Social scientists salivate at the allure of this ‘big data’ and its potential for answering many big questions. Whole new fields like digital humanities and network science are springing up utilize these new quantitive tools to better study society. Society is a notoriously difficult subject to study. We humans are complicated political animals and social phenomena almost always have multiple factors rarely fit into our neat disciplinary categories. Ethical and privacy concerns keep social scientists from being able to set up clean controlled experiments to test out hypotheses. Big data offers the potential to overcome these obstacles. Certainly companies are using it for their purposes.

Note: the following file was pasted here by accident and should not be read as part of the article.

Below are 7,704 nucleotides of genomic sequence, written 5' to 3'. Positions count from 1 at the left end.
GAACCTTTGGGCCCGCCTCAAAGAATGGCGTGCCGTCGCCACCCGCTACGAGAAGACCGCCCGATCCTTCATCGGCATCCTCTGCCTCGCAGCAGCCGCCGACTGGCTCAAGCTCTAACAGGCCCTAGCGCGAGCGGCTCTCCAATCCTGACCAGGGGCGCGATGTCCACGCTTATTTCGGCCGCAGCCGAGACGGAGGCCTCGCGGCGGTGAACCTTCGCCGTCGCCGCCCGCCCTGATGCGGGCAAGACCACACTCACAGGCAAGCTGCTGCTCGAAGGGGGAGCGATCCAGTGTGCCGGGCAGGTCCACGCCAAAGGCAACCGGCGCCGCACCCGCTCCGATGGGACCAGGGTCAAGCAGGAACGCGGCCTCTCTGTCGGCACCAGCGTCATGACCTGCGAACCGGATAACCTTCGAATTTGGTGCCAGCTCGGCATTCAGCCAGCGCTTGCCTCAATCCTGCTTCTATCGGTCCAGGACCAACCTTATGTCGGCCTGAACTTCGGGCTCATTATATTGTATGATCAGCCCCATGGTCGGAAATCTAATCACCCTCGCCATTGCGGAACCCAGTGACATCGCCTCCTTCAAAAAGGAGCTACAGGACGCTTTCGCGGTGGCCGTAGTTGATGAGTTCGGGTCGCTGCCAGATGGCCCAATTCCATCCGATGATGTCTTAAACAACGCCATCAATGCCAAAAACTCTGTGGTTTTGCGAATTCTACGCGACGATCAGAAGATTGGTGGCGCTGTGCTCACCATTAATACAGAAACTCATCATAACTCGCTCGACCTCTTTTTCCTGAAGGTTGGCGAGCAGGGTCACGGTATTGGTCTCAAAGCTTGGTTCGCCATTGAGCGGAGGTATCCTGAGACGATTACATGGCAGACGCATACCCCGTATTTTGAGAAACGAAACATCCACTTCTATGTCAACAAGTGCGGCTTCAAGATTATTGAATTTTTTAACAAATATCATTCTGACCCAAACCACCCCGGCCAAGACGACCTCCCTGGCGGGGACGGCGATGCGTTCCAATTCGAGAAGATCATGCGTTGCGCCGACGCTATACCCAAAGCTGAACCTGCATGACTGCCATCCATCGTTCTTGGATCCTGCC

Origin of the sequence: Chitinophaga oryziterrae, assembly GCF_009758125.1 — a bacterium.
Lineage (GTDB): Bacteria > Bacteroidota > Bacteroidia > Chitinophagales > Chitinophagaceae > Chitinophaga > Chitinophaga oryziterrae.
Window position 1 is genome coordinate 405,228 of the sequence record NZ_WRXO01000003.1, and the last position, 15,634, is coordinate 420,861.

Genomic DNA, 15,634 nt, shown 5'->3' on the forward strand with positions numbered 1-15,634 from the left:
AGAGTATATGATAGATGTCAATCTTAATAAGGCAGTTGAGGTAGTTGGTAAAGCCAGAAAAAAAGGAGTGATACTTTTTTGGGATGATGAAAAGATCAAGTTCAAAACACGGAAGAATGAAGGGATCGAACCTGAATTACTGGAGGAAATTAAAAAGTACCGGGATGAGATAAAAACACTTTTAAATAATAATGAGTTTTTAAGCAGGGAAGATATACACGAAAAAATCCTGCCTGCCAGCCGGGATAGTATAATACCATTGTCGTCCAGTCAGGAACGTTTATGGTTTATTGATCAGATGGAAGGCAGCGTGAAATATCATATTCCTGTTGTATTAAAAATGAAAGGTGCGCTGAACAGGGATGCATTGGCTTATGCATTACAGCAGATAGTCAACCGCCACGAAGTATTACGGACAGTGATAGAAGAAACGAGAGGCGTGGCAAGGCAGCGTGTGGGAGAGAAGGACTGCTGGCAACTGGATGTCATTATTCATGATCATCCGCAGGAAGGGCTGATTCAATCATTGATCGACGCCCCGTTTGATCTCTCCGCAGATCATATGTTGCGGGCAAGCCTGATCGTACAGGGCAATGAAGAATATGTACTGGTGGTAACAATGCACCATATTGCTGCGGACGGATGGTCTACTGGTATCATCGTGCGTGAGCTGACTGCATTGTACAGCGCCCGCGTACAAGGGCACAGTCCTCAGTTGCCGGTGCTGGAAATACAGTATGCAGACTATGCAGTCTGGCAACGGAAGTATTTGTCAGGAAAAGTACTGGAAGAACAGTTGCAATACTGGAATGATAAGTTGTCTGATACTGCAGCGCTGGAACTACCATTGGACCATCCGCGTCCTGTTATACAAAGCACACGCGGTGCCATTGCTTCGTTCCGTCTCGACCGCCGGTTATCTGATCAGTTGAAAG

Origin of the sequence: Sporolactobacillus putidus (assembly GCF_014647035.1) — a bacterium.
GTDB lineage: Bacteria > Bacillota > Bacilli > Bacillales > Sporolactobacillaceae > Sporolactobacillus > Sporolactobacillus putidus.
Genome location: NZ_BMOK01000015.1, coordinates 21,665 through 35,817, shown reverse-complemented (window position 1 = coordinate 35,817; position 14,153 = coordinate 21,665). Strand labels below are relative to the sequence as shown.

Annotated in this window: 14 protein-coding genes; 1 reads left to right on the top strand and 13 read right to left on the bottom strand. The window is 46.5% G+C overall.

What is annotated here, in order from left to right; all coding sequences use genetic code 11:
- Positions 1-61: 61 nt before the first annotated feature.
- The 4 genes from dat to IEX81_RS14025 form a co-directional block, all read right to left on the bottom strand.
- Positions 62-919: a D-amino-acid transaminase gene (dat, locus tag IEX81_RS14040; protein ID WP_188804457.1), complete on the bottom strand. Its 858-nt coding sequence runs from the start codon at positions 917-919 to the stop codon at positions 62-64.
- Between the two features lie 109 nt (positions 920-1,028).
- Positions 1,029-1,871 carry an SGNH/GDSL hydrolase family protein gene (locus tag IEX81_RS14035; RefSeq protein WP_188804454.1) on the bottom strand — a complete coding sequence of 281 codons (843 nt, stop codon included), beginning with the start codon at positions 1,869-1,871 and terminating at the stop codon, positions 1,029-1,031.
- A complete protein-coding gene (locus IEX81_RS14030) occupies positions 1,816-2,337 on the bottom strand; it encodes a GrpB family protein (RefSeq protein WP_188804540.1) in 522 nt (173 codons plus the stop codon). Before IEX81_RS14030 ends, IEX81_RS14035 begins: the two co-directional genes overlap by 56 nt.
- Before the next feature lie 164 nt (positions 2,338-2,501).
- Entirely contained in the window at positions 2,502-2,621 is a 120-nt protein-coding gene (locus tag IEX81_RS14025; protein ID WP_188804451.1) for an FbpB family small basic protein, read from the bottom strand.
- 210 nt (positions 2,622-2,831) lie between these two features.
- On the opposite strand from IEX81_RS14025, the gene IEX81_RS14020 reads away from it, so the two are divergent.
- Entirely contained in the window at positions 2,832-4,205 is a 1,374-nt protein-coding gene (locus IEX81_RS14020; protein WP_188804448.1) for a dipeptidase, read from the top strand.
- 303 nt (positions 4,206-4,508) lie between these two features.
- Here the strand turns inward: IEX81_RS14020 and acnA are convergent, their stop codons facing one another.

However, without knowing what the right questions even the best data set is worthless. Social scientists often invoke the so-called “streetlight effect,” as a warning to scholars. The Streetlight effect effect takes its name from a story of a man looking for his lost keys at night. A policeman stops to help him and asks him where he lost his keys and he replies “in the park,” the policeman is confused and asks why are you looking on the street and the man replies that that is where the light is. The allegorical story serves as a warning to scholars: data by itself is not enough to provide the answers.